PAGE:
HSBC Holdings executives said little about the future of their U.S. bank and other underperforming businesses at a sometimes contentious annual shareholder meeting Friday.
Europe's largest bank is undergoing a strategic review to improve its returns and make it easier to manage, and the U.S. business is among the units that could be in for radical changes, company executives said in February.
On Friday, executives offered no new details of their plans for the U.S. business and said that they would have more information on strategic progress at an investor day on June 9. The McLean, Va.-based HSBC Bank USA has assets of $185 billion and reported a return on equity of 3% last year, compared with 7.3% for the whole company.
Other major moves are under consideration, too. Chairman Douglas Flint said HSBC may move its headquarters away from London because of new regulations in the United Kingdom. He did not say where the bank may move.
"As part of the broader strategic review taking place, the board has therefore now asked management to commence work to look at where the best place is for HSBC to be headquartered in this new environment," Flint said. "The question is a complex one and it is too soon to say how long this will take or what the conclusion will be, but the work is under way."
Despite occasionally harsh criticism of the company's recent scandals and lagging returns, shareholders voted to confirm all the bank's board nominees Friday. However, nearly 24% of investors opposed the directors' remuneration report, suggesting some unhappiness with the company's compensation policies.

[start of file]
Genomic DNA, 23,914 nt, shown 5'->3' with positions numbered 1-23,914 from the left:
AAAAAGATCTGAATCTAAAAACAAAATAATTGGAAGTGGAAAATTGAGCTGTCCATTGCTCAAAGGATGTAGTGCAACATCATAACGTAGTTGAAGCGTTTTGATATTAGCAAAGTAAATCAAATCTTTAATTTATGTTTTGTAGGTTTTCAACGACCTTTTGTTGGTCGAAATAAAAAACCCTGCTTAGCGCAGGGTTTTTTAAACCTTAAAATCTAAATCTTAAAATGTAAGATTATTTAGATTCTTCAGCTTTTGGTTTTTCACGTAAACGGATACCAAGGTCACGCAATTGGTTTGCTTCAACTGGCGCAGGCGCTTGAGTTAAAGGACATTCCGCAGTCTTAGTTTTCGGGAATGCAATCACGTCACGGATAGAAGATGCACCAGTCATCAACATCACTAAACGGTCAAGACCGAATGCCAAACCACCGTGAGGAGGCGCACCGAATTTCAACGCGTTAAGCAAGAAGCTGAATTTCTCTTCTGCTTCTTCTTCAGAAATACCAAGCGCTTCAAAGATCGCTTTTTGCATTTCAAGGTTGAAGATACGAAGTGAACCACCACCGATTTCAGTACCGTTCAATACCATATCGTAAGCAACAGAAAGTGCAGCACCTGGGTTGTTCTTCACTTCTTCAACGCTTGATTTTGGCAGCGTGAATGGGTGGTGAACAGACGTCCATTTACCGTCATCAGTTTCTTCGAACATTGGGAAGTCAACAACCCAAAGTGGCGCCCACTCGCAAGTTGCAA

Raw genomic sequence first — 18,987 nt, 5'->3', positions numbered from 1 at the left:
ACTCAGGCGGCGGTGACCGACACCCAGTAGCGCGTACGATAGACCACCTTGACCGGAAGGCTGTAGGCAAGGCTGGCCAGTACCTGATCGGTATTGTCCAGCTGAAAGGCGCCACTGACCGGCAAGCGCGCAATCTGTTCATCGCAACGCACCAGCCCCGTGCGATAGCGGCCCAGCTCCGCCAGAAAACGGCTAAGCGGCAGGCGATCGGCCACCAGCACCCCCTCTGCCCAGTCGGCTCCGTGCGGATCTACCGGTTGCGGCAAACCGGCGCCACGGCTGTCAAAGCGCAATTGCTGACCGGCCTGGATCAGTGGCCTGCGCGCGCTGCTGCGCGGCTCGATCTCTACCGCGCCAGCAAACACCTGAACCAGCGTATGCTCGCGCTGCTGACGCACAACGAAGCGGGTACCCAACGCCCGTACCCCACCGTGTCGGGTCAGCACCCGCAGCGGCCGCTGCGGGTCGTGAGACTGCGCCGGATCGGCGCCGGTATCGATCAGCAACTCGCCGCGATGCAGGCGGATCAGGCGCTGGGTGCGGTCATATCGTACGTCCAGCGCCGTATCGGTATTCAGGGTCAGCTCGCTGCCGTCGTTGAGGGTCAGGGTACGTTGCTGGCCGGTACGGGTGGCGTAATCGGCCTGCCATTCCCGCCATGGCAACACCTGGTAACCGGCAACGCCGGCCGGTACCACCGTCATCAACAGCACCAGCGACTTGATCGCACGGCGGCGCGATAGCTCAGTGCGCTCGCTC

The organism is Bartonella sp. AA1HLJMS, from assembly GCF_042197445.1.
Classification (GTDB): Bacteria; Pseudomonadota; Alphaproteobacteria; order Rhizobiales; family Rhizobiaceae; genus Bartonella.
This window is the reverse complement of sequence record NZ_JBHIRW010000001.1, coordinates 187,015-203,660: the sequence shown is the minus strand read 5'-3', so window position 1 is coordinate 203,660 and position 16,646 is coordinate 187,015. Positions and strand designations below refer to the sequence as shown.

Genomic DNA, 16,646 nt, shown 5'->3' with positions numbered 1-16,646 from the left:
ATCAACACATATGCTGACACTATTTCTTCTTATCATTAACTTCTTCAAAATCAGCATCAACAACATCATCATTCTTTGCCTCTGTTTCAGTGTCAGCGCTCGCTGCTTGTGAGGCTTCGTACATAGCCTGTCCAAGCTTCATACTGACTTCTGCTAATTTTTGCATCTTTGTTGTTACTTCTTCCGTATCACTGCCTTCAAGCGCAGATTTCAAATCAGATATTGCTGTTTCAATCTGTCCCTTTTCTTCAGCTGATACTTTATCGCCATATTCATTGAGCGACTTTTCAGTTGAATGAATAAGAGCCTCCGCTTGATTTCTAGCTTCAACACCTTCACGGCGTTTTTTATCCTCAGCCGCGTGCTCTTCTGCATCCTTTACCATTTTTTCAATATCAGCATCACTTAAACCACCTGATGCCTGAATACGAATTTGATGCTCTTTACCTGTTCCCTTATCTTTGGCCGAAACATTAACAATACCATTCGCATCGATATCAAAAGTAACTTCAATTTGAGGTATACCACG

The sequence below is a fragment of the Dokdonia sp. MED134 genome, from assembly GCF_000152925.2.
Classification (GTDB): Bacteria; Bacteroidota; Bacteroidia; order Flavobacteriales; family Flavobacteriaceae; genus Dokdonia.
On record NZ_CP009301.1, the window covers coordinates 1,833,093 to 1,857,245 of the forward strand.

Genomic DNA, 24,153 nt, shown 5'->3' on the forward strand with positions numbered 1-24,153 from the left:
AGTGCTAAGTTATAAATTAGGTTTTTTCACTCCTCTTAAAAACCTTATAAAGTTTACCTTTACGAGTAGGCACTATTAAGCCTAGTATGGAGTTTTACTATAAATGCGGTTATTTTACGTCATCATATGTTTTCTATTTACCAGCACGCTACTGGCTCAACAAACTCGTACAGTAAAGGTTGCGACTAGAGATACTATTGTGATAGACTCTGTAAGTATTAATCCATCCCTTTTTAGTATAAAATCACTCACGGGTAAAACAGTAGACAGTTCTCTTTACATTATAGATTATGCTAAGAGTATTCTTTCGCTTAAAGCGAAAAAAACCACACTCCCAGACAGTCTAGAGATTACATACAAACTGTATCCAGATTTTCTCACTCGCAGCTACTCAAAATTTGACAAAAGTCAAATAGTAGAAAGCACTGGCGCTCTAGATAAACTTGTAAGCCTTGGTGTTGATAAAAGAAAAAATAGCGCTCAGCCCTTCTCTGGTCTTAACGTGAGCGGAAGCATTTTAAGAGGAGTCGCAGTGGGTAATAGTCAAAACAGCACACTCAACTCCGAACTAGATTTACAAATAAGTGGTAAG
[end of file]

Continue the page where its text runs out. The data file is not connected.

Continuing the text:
The executives defended their board's performance, while apologizing, as they have many times before, for the company's past ethical and legal failures. Chief Executive Stuart Gulliver acknowledged "unacceptable historic practices and behavior" and said the bank has "fundamentally transformed" its controls and culture since he and Flint were put in charge in 2011.
They also cited progress. Sir Simon Robertson, chairman of the board's pay committee, said the company's relationship with U.S regulators, "which was not good," has operated "under a much better framework" since early last year.
HSBC's U.S. business is under a five-year deferred-prosecution agreement with the U.S. Department of Justice for money laundering and sanctions violations, and a federal monitor said earlier this month that the company still has internal compliance problems.
Some shareholders used the meeting to confront HSBC's executives for this and other regulatory and legal violations the bank has been penalized for in the last several years, which have cost the company's investors billions.
"Should you be our chairman or should you be sitting in a prison cell?" Michael Mason-Mahon, a private shareholder, asked Flint, drawing scattered applause.
Later, Mason-Mahon offered Gulliver the gift of a Panama hat, in reference to revelations earlier this year that the CEO has received his annual bonus through an anonymously registered Panamanian company tied to a Swiss bank account.
Another shareholder wanted to know "what plans are in place toward cleaning up the HSBC board, and securing the belated replacement of the chairman and chief executive?"
Flint and other HSBC executives repeatedly discussed their efforts to reform what they called "historical" practices.
"I can't change the past none of us can but we can do a great deal and are doing a great deal to future-proof" HSBC, said Flint. The company has more than doubled its compliance staff, to 7,000, since 2011, Gulliver said.